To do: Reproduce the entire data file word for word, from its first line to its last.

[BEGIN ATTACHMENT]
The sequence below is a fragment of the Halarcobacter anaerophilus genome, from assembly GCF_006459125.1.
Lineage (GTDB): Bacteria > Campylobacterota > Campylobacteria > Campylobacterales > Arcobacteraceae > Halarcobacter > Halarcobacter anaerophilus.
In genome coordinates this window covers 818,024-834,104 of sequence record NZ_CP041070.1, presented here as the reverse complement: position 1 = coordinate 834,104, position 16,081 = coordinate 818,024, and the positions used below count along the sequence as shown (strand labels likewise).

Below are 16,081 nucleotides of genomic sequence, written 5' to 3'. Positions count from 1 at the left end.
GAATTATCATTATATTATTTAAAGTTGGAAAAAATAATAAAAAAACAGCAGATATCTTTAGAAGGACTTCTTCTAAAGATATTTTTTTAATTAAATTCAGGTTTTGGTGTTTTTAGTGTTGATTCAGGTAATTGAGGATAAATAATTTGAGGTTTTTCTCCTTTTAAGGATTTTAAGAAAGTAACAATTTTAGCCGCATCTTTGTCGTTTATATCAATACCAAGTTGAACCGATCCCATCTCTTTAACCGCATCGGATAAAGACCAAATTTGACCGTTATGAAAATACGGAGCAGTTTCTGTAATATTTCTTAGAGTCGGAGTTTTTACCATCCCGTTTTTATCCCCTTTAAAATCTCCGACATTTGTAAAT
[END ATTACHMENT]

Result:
The sequence below is a fragment of the Halarcobacter anaerophilus genome, from assembly GCF_006459125.1.
Lineage (GTDB): Bacteria > Campylobacterota > Campylobacteria > Campylobacterales > Arcobacteraceae > Halarcobacter > Halarcobacter anaerophilus.
In genome coordinates this window covers 818,024-834,104 of sequence record NZ_CP041070.1, presented here as the reverse complement: position 1 = coordinate 834,104, position 16,081 = coordinate 818,024, and the positions used below count along the sequence as shown (strand labels likewise).

Below are 16,081 nucleotides of genomic sequence, written 5' to 3'. Positions count from 1 at the left end.
GAATTATCATTATATTATTTAAAGTTGGAAAAAATAATAAAAAAACAGCAGATATCTTTAGAAGGACTTCTTCTAAAGATATTTTTTTAATTAAATTCAGGTTTTGGTGTTTTTAGTGTTGATTCAGGTAATTGAGGATAAATAATTTGAGGTTTTTCTCCTTTTAAGGATTTTAAGAAAGTAACAATTTTAGCCGCATCTTTGTCGTTTATATCAATACCAAGTTGAACCGATCCCATCTCTTTAACCGCATCGGATAAAGACCAAATTTGACCGTTATGAAAATACGGAGCAGTTTCTGTAATATTTCTTAGAGTCGGAGTTTTTACCATCCCGTTTTTATCCCCTTTAAAATCTCCGACATTTGTAAAT